# Simulating a proton

How much computing power would it take to simulate a single proton from the bottom up, without taking any shortcuts whatsoever?

My current understanding is that:

1. A proton is basically a seething ball of virtual particles and antiparticles, all of which would have to be simulated.

2. The number of these is difficult to exactly determine or even define, but roughly speaking, depends on the minimum wavelength (maximum energy) at which things cut off (assuming there is such a cutoff, otherwise it's infinite).

3. It is conjectured (though as yet without hard evidence) that there is a cutoff at the Planck wavelength 10^-35 meters, which divided into the proton diameter 10^-15 meters would give on the order of 10^60 virtual particles.

4. Perfectly simulating a quantum system (to infinite precision) would as far as we currently know take infinite computing power, but simulating it to high enough precision that you can't tell the difference takes computation exponential in the number of particles, so the required computing power would be on the order of 10^10^60.

Is this more or less correct? (I'm aware that actually carrying out a computation of that size is physically impossible.)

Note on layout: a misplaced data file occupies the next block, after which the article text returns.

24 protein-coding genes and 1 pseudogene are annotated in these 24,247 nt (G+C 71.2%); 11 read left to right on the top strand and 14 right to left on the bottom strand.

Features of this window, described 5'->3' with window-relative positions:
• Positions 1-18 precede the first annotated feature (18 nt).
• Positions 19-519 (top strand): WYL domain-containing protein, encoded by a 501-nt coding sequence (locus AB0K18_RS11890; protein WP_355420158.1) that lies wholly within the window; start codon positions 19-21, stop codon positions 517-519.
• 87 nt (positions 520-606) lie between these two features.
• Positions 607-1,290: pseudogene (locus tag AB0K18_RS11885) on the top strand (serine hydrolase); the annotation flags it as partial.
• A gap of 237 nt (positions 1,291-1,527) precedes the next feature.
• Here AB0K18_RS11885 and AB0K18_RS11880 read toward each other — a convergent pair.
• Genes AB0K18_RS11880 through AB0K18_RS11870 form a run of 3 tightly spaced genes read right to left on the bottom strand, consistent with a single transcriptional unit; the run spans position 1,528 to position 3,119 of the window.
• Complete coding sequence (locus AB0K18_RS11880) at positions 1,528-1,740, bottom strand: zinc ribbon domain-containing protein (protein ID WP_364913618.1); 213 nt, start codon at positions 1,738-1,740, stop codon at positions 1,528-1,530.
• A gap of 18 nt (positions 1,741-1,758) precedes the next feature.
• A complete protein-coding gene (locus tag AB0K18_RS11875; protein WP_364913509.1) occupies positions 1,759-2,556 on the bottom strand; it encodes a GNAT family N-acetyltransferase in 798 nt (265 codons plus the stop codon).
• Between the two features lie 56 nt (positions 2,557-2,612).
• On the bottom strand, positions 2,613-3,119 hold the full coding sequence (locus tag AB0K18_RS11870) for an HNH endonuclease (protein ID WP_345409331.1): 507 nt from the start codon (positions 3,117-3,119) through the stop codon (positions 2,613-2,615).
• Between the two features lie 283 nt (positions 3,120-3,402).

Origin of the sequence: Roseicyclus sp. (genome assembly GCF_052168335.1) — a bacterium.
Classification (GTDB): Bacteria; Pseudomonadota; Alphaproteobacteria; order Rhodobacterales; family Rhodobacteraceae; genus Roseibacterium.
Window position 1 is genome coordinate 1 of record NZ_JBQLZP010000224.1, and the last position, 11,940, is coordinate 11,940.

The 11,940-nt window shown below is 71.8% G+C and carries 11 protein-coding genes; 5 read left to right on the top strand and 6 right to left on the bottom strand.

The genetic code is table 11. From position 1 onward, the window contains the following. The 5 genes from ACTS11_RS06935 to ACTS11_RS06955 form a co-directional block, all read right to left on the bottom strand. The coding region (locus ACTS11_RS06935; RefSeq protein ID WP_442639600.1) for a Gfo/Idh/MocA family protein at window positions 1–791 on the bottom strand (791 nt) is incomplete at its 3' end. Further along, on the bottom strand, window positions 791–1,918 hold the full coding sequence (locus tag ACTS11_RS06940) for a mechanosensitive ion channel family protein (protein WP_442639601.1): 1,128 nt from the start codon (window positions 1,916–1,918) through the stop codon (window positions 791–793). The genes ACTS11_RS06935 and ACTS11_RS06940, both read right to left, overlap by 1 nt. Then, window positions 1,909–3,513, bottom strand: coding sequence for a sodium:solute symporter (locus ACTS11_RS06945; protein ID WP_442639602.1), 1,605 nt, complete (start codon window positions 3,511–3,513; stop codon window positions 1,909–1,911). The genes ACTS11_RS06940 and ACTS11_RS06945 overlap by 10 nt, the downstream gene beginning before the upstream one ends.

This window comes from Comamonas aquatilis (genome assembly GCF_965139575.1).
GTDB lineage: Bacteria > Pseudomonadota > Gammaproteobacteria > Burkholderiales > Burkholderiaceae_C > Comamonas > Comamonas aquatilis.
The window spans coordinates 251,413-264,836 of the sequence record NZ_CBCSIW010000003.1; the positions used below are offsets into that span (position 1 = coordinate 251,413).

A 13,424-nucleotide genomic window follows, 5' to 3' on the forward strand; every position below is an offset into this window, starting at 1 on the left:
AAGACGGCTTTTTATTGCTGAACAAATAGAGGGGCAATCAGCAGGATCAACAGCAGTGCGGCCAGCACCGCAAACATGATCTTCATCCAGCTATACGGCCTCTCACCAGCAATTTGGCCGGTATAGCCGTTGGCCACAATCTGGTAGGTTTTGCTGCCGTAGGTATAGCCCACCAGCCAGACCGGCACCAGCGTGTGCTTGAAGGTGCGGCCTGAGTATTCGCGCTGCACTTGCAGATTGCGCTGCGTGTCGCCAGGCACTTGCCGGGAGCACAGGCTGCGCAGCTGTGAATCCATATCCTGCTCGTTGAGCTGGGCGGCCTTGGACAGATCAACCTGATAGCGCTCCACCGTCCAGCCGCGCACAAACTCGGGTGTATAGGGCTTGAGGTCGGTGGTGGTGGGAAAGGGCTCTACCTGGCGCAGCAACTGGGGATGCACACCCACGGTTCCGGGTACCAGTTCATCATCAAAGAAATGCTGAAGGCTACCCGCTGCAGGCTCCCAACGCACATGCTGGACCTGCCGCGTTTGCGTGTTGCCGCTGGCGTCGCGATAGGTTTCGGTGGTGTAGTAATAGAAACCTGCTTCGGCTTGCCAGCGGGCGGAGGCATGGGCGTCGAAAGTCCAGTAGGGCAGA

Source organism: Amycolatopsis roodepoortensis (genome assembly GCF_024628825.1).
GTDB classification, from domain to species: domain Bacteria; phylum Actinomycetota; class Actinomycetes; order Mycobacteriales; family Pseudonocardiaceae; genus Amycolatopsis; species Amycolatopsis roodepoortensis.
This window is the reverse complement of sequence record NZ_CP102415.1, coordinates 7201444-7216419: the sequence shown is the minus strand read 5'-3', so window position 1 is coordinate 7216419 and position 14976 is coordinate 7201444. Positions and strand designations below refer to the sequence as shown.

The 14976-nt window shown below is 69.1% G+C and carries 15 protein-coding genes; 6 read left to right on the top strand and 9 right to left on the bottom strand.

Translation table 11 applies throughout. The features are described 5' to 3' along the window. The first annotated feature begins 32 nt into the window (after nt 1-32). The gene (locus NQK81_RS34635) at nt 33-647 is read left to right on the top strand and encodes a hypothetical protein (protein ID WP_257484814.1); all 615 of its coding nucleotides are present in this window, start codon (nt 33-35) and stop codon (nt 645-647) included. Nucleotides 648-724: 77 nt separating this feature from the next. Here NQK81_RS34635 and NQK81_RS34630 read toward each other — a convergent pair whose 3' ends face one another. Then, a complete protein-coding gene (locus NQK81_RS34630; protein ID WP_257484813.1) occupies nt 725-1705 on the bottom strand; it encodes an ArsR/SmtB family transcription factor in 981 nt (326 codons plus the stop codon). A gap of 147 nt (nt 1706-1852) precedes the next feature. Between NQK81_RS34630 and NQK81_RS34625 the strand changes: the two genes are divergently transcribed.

• Related: physics.stackexchange.com/q/10262/520. While I am not conversant with the state of the art of lQCD in 2012, my take is that protons are light quark states, so you can expect this to be computational demanding. Note that lQCD is a well developed field already. – dmckee --- ex-moderator kitten Nov 14 '12 at 0:13
• I'd be surprised if you had to discretize down to the Planck length - some virtual particles are far more important than others, and the anomalous electron moment, e.g., gets to around double precision with ~$10^4$ or so contributions, iirc. Also, the cutoff isn't a physical thing - it's the point where physicists would stop placing money on the theory holding true. – user10851 Nov 14 '12 at 2:49